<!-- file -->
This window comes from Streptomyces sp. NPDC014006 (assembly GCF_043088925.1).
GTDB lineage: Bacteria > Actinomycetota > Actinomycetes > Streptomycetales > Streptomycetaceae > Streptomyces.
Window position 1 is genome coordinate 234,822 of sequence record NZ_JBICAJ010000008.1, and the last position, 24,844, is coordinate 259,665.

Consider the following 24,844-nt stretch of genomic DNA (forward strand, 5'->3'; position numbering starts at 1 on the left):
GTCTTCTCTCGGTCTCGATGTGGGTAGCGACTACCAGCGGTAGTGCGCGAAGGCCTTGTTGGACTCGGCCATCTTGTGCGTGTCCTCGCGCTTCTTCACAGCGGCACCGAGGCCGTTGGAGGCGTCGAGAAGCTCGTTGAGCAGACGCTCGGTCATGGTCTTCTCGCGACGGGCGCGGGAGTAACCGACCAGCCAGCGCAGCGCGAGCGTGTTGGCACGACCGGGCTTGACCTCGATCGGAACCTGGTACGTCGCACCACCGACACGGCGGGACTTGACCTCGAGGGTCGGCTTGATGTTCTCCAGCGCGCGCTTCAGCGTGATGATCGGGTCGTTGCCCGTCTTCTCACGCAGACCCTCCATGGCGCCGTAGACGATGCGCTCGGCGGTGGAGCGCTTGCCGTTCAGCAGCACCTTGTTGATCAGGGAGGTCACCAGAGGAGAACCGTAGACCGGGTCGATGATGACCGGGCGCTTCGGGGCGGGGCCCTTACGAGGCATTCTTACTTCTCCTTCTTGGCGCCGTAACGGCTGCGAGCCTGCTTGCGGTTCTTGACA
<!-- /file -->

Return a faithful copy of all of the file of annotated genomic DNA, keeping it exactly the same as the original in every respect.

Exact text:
This window comes from Streptomyces sp. NPDC014006 (assembly GCF_043088925.1).
GTDB lineage: Bacteria > Actinomycetota > Actinomycetes > Streptomycetales > Streptomycetaceae > Streptomyces.
Window position 1 is genome coordinate 234,822 of sequence record NZ_JBICAJ010000008.1, and the last position, 24,844, is coordinate 259,665.

Consider the following 24,844-nt stretch of genomic DNA (forward strand, 5'->3'; position numbering starts at 1 on the left):
GTCTTCTCTCGGTCTCGATGTGGGTAGCGACTACCAGCGGTAGTGCGCGAAGGCCTTGTTGGACTCGGCCATCTTGTGCGTGTCCTCGCGCTTCTTCACAGCGGCACCGAGGCCGTTGGAGGCGTCGAGAAGCTCGTTGAGCAGACGCTCGGTCATGGTCTTCTCGCGACGGGCGCGGGAGTAACCGACCAGCCAGCGCAGCGCGAGCGTGTTGGCACGACCGGGCTTGACCTCGATCGGAACCTGGTACGTCGCACCACCGACACGGCGGGACTTGACCTCGAGGGTCGGCTTGATGTTCTCCAGCGCGCGCTTCAGCGTGATGATCGGGTCGTTGCCCGTCTTCTCACGCAGACCCTCCATGGCGCCGTAGACGATGCGCTCGGCGGTGGAGCGCTTGCCGTTCAGCAGCACCTTGTTGATCAGGGAGGTCACCAGAGGAGAACCGTAGACCGGGTCGATGATGACCGGGCGCTTCGGGGCGGGGCCCTTACGAGGCATTCTTACTTCTCCTTCTTGGCGCCGTAACGGCTGCGAGCCTGCTTGCGGTTCTTGACA